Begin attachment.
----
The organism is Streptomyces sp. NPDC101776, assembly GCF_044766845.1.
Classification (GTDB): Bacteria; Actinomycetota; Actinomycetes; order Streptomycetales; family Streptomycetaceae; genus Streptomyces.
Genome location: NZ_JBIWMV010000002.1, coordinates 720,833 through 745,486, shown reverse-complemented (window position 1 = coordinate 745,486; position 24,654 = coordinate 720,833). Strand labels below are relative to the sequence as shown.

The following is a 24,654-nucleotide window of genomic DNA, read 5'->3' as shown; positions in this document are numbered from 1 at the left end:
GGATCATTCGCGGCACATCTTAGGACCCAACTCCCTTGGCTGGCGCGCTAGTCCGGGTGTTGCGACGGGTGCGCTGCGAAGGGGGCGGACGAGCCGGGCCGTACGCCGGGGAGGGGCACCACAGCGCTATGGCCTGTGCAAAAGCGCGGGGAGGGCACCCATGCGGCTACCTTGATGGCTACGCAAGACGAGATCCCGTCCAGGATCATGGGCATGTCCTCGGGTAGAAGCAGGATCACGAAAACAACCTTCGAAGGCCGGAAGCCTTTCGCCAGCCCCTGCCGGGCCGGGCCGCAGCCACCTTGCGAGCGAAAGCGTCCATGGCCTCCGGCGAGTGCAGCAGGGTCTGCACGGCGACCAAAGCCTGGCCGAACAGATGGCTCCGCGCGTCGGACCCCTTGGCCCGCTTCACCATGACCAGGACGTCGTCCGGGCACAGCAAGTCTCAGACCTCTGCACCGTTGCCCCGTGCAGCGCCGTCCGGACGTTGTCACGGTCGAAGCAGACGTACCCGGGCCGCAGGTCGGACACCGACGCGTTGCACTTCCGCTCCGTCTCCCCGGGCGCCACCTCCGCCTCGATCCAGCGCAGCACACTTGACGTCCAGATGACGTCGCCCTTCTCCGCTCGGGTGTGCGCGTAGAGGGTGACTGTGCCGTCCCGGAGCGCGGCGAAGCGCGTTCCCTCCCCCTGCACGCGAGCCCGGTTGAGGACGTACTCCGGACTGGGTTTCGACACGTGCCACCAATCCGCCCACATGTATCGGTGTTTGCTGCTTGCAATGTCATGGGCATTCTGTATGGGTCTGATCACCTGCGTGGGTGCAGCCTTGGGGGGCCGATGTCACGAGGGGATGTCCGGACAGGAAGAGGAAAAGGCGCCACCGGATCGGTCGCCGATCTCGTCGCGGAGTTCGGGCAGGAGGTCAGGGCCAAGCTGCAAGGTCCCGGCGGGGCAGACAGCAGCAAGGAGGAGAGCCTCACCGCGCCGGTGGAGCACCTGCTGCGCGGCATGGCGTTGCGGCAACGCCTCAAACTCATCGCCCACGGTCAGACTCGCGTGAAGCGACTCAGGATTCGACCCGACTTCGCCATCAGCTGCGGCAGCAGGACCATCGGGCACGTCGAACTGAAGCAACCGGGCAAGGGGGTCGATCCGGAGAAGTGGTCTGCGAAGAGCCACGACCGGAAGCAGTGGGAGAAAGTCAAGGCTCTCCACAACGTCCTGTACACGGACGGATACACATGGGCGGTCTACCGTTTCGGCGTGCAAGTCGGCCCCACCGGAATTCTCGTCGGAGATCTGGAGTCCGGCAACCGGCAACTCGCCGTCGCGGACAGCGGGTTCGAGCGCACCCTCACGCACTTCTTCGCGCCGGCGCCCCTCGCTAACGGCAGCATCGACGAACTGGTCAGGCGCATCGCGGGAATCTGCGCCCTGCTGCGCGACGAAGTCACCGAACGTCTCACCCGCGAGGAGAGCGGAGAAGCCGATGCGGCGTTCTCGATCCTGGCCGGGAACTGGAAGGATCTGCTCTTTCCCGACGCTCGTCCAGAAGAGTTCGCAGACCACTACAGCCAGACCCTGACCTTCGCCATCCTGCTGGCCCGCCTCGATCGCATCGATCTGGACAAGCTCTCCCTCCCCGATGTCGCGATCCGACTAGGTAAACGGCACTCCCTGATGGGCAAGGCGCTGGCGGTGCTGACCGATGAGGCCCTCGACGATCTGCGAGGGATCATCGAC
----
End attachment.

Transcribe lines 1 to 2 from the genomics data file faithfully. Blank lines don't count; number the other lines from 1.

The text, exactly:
The organism is Streptomyces sp. NPDC101776, assembly GCF_044766845.1.
Classification (GTDB): Bacteria; Actinomycetota; Actinomycetes; order Streptomycetales; family Streptomycetaceae; genus Streptomyces.